Amazing. A fire burns for 9 days in a live export ship but in no time it is off to sea again. The Awassi Express loaded feed in Fremantle for 24h between 21st and 22nd October 2015. Presumably, it couldn't carry enough feed with the damaged silo (or wasnt allowed to) to do the long haul from Portland to wherever without this stop.
Guess the trip from Portland would have blown out a few toxic fumes and allowed a bit of a paint job before it got to Freo. Lets keep our fingers crossed that AMSA has assessed this ship and its potential fire risk correctly because as we know from the Farid Fares and Uniceb, if a ship burns out at sea, there is only one likely outcome….
It should come as no surprise that animal welfare is now regarded as unnecessary red tape in the live export industry.
Since “A Bloody Business”, the industry has frequently referred to needing a 'social licence' for live export ie a requirement that the public be assured that animal welfare standards are in place and being policed. ESCAS and all manner of other window-dressing exercises were deemed to be part of this self-defined and self-promoted licence.
But….roll on… Barnaby Joyce and the farmers are firmly back in charge of animal ‘welfare’. There is obviously far too much “social licence” and as it might cost the farmer a dollar, it is now red tape. Unfortunately, progress in animal welfare has ceased and the pressure is for more on roll-backs of welfare provisions in all aspects of farming, not just live export. What the farmers want, the farmers get. Subsidies, special tax regimes, repeated drought assistance in hopelessly marginal areas, altered definitions of “free range” for egg production…you name it, you got it. Barnaby just can't get enough of the love. The Nationals have total say in this area of policy and no Liberal leader is ever going to be able change this even if he or she gave a damn which they usually don't.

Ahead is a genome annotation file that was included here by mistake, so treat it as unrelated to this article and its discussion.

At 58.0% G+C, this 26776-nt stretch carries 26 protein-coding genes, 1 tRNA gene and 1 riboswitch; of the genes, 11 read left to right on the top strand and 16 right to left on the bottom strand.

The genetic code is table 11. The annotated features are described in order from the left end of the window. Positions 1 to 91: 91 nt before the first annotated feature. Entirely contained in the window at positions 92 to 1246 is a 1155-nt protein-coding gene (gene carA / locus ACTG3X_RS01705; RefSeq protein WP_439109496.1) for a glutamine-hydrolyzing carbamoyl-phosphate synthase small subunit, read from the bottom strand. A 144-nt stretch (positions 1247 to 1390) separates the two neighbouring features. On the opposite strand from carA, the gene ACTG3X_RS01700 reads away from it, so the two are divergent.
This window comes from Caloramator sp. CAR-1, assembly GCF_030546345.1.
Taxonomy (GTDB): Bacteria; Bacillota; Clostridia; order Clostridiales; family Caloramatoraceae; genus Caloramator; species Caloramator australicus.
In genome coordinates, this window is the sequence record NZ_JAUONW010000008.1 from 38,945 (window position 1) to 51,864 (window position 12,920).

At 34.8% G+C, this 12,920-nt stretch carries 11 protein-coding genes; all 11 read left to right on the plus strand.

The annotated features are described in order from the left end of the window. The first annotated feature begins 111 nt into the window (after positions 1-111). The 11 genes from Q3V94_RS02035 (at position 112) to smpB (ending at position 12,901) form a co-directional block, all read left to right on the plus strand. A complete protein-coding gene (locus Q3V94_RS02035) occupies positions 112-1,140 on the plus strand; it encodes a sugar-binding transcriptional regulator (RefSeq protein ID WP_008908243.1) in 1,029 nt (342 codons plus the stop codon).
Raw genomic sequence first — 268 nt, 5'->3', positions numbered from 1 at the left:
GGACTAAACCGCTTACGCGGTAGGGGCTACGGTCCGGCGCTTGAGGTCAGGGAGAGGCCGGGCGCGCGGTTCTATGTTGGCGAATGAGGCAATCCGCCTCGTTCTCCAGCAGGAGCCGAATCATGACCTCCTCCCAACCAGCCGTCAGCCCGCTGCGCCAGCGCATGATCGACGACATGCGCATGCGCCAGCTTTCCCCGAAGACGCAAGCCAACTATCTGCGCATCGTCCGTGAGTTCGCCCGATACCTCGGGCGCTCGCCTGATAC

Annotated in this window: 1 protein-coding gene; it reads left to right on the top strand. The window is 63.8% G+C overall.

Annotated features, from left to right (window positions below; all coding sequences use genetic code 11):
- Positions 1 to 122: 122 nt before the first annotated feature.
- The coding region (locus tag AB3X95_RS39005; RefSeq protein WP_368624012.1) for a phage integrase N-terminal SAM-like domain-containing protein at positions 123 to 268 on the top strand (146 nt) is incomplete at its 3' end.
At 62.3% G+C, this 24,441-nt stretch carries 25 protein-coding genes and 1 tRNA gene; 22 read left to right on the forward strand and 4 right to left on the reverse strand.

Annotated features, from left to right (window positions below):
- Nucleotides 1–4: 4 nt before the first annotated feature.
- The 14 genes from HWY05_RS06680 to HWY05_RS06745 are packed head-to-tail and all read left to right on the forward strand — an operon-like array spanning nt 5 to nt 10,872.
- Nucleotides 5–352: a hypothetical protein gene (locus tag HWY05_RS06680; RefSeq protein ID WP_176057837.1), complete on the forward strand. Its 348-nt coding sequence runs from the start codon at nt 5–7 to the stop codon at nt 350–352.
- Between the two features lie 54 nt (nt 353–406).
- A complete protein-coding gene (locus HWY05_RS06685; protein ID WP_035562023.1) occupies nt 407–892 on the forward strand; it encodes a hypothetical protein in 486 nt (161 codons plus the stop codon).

What is really depressing is that the media is so silent on this subject. No one it seems has the integrity, the analytical ability, the will or the courage to ever ask the right questions of Barnaby about any of the nonsense he spouts.
Teys Australia will shut down its Biloela plant in central Queensland for seven weeks from the end of this month, rather the its normal four weeks, and JBS will shut down its Townsville plant early, from the end of November.
Apparently, it is all due to the Qld drought….but with record numbers of cattle being exported, could it be that our LE trade is at least partially responsible for this economic hardship for abattoir workers? Cant see any front page Australian heartache stories there as abattoir workers are not farmers so it really doesn't count!